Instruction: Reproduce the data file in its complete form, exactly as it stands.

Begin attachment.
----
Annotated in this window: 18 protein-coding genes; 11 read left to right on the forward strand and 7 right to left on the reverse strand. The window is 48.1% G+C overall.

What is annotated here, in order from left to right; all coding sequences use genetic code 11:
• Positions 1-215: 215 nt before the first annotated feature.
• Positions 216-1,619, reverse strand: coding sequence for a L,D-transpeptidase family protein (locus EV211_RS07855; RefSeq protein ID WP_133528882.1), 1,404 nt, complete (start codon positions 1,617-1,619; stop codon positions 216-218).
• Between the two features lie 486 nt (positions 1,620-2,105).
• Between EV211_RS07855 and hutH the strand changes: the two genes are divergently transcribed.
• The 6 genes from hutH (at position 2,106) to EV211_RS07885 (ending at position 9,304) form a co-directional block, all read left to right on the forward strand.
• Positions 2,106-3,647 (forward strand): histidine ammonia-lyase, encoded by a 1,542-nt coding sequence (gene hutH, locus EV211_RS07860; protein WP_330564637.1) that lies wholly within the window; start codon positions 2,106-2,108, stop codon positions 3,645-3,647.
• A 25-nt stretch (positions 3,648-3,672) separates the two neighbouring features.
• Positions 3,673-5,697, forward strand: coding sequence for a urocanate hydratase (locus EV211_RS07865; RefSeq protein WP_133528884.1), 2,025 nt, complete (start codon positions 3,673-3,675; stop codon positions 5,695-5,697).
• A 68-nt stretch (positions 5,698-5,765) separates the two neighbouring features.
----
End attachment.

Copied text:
Annotated in this window: 18 protein-coding genes; 11 read left to right on the forward strand and 7 right to left on the reverse strand. The window is 48.1% G+C overall.

What is annotated here, in order from left to right; all coding sequences use genetic code 11:
• Positions 1-215: 215 nt before the first annotated feature.
• Positions 216-1,619, reverse strand: coding sequence for a L,D-transpeptidase family protein (locus EV211_RS07855; RefSeq protein ID WP_133528882.1), 1,404 nt, complete (start codon positions 1,617-1,619; stop codon positions 216-218).
• Between the two features lie 486 nt (positions 1,620-2,105).
• Between EV211_RS07855 and hutH the strand changes: the two genes are divergently transcribed.
• The 6 genes from hutH (at position 2,106) to EV211_RS07885 (ending at position 9,304) form a co-directional block, all read left to right on the forward strand.
• Positions 2,106-3,647 (forward strand): histidine ammonia-lyase, encoded by a 1,542-nt coding sequence (gene hutH, locus EV211_RS07860; protein WP_330564637.1) that lies wholly within the window; start codon positions 2,106-2,108, stop codon positions 3,645-3,647.
• A 25-nt stretch (positions 3,648-3,672) separates the two neighbouring features.
• Positions 3,673-5,697, forward strand: coding sequence for a urocanate hydratase (locus EV211_RS07865; RefSeq protein WP_133528884.1), 2,025 nt, complete (start codon positions 3,673-3,675; stop codon positions 5,695-5,697).
• A 68-nt stretch (positions 5,698-5,765) separates the two neighbouring features.